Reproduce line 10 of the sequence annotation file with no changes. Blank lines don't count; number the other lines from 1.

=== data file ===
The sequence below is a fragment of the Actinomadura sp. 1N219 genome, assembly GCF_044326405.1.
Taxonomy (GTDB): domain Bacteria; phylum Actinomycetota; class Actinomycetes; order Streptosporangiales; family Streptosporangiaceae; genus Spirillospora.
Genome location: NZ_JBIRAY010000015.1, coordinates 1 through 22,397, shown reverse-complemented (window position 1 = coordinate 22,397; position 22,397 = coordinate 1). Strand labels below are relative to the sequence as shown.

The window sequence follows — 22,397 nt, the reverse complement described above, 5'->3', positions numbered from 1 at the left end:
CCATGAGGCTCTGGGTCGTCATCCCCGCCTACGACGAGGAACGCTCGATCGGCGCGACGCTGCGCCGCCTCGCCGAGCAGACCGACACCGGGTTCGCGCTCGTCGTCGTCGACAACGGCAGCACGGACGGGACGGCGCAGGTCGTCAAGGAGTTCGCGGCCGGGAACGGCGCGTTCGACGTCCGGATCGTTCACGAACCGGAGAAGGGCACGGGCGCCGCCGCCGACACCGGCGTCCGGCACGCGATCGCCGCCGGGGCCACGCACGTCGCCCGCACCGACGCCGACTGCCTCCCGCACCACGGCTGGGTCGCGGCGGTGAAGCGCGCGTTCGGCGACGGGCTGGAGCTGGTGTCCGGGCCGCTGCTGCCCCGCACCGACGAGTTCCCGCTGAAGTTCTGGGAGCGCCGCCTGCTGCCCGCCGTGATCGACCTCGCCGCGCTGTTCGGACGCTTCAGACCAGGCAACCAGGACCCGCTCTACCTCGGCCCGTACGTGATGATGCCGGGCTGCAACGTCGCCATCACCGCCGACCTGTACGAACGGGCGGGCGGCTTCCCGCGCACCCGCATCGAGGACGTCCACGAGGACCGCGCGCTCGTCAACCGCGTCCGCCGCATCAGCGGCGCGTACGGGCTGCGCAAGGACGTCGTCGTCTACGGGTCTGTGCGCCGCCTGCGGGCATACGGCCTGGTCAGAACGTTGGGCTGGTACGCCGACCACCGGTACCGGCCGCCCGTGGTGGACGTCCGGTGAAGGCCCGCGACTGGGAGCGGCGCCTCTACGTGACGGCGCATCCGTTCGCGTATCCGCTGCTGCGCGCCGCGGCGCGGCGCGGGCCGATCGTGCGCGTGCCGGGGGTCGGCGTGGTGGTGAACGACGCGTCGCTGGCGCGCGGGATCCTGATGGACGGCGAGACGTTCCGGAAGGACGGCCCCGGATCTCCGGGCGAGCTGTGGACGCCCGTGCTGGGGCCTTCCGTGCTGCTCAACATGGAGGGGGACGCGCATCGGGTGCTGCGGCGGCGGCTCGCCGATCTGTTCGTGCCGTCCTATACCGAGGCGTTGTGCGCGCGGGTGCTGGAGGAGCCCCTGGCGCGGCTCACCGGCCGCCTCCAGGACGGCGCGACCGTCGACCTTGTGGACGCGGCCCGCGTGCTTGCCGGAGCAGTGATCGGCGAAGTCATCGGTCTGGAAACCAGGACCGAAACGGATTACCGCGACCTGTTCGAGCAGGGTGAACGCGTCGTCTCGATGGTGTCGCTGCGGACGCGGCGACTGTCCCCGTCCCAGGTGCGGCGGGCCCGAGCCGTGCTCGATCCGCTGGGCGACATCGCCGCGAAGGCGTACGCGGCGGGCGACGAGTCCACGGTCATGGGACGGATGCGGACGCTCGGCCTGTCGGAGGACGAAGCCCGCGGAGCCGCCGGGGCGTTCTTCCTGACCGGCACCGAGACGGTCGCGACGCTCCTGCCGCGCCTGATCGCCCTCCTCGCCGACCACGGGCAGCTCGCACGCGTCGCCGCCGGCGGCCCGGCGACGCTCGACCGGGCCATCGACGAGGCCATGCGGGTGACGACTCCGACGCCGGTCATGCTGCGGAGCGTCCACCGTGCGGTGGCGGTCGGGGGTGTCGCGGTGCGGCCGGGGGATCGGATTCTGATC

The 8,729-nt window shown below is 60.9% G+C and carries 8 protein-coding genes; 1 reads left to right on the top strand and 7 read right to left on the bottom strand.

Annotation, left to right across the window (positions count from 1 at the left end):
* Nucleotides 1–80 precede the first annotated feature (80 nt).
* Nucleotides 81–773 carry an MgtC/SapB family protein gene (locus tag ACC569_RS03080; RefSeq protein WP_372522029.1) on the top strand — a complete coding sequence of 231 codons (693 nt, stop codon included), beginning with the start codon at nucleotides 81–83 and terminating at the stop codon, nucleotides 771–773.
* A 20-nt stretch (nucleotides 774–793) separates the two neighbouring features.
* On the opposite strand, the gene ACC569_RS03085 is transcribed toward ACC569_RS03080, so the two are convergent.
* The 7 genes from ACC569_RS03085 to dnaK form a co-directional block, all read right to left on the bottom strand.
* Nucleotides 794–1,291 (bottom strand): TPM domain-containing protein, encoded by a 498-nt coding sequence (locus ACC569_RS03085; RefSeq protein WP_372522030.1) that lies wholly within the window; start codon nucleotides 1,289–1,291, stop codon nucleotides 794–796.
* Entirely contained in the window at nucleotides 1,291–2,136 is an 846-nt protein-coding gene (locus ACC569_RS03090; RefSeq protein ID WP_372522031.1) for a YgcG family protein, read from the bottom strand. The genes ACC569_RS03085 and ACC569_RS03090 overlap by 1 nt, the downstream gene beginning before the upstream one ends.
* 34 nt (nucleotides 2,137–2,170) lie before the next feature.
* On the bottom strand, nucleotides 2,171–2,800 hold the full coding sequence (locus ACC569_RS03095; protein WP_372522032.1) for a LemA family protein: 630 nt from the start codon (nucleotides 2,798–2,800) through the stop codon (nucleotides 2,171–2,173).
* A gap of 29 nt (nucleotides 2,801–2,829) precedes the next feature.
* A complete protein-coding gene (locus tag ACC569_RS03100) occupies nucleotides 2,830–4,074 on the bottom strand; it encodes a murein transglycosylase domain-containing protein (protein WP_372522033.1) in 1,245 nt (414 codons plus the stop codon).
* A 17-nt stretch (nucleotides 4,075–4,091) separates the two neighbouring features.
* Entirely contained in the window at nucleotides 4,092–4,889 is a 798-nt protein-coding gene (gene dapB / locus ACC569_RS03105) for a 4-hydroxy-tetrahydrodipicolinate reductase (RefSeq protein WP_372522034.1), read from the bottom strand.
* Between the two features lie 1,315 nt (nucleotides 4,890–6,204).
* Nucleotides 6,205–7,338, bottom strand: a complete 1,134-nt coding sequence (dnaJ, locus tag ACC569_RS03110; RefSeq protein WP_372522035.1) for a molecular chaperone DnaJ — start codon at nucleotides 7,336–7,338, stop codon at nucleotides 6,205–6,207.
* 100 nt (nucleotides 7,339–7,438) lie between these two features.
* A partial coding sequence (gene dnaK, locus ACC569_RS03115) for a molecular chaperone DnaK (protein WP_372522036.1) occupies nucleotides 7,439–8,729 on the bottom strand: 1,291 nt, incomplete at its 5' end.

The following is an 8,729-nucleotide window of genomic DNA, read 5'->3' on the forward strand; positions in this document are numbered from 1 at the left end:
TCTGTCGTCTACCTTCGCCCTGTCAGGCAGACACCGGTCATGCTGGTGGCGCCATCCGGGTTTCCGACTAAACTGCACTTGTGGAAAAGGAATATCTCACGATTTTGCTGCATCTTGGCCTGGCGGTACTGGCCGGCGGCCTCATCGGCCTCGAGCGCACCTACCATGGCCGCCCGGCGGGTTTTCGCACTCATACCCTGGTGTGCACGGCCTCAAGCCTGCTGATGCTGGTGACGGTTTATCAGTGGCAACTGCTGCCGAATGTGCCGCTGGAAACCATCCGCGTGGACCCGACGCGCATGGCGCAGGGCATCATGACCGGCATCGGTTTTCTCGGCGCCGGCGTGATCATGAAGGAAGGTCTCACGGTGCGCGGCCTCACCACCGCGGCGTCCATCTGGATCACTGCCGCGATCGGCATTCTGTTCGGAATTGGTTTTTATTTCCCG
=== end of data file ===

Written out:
* A 20-nt stretch (nucleotides 774–793) separates the two neighbouring features.